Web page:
Stop Food Waste Day - on the 28th of April - is dedicated to spotlighting food waste. It is an initiative by Compass Group, one of the largest caterers in the world, and a global leader in food service. Fortunately, Compass Group is  not the only company that sees food waste as a major challenge. Here are a number of initiatives that are working toward putting a stop to food waste. 

Food waste: the facts

One third of global greenhouse gas emissions come from the food system. At the same time, a third of all the food we produce is thrown away. This makes fighting food waste the number one solution to climate change. If there wasn’t any waste, global CO2 emissions would be reduced by 10%. In addition, we would save 1.4 billion hectares of land each year - an area larger than all of Europe - currently used annually to produce the food that is then thrown away.

1.26 billion people could be fed with the amount of food that is wasted every year. Meanwhile, 0.8 billion people suffer from hunger, every day. Reducing food waste can help make significant strides toward reducing global hunger.

It would additionally have a positive impact on climate and biodiversity, and could provide enough good food for everyone

Sources: Stichting Samen tegen Voedselverspilling, FAO, Project Drawdown, Rescuing Leftover Cuisine

Where does wastage actually take place?

  • 37% of food waste takes place during production. One example are products that don’t meet supermarket requirements because they aren’t the right shape or color.
    6% of food waste takes place in supermarkets, where products past their expiration date are thrown away.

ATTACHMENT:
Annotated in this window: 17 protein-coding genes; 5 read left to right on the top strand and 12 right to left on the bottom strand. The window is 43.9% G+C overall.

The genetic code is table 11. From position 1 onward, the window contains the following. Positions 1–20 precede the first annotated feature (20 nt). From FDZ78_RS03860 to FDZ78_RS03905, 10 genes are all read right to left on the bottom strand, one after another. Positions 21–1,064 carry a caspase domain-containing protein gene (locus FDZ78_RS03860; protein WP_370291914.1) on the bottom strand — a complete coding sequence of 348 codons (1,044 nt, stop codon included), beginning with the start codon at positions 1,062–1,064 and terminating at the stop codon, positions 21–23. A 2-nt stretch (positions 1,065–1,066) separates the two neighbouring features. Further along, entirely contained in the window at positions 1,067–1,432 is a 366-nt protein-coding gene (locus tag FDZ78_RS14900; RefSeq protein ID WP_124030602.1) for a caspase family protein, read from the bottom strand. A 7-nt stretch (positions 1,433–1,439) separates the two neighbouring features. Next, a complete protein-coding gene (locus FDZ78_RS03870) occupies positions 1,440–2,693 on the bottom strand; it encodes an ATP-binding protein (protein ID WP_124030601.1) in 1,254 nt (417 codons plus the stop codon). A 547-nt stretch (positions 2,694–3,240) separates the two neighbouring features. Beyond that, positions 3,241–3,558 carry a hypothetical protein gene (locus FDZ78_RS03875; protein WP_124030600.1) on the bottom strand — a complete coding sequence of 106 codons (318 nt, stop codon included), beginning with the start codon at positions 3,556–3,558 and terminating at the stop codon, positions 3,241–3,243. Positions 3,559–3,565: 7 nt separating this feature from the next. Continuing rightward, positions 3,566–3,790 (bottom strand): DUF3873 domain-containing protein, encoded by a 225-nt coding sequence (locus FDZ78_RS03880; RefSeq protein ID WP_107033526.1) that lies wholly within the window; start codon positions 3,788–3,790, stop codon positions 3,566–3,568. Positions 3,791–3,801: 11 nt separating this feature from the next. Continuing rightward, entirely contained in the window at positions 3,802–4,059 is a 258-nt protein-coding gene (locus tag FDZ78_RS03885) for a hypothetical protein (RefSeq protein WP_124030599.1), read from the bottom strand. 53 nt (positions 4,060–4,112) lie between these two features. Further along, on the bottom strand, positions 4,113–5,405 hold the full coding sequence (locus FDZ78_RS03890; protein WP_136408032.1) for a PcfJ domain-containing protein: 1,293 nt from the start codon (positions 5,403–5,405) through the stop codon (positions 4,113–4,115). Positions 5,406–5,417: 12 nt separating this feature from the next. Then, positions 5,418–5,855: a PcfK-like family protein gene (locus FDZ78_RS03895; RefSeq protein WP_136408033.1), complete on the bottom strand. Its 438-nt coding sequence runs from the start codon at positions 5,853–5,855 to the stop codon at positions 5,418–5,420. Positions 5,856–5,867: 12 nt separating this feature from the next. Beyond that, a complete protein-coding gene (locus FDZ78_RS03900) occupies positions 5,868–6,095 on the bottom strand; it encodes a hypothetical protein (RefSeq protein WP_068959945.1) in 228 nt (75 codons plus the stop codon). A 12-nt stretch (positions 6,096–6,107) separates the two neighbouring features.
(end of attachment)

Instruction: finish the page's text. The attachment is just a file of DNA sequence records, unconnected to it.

• 43% of food waste occurs in households where consumers throw away leftovers, scraps and even unused products into the trash because they are past the expiration date.
  • 14% of food waste occurs in the hospitality industry, where businesses buy more products to avoid being sold out and disappointing customers.

Sources: Instock Market

As the numbers show, consumers are contributors of waste. Bread, dairy, fruits, vegetables and potatoes are thrown away the most. Globally, Americans also waste the most; an average of 1 pound per person per day, 0.4 kilograms. That’s 160 kilos per year. But the good news is, food waste in households is actually decreasing. Among consumers, 29% less food was wasted in 2020 than in 2010. This is a good first step toward the target set by the United Nations as one of the Sustainable Development Goals: by 2030, global food waste must be halved, in comparison to the data from 2015. 

Sources: Rescuing Leftover Cuisine, RTS, Dutch Ministry of Agriculture

Stop Food Waste Day - Compass Group US 

To raise food waste awareness, Compass Group US, a global leader in food service, has been organizing Stop Food Waste Day since 2018. 

Gary Green, CEO of Compass Group North America, says that  "Compass Group potentially has more contact with people on a daily basis than anyone else in the country. We serve 9.8 million meals every day. This sphere of influence and scale gives us the ability to help set an example and educate people in ways that they can reduce food waste at home and at work."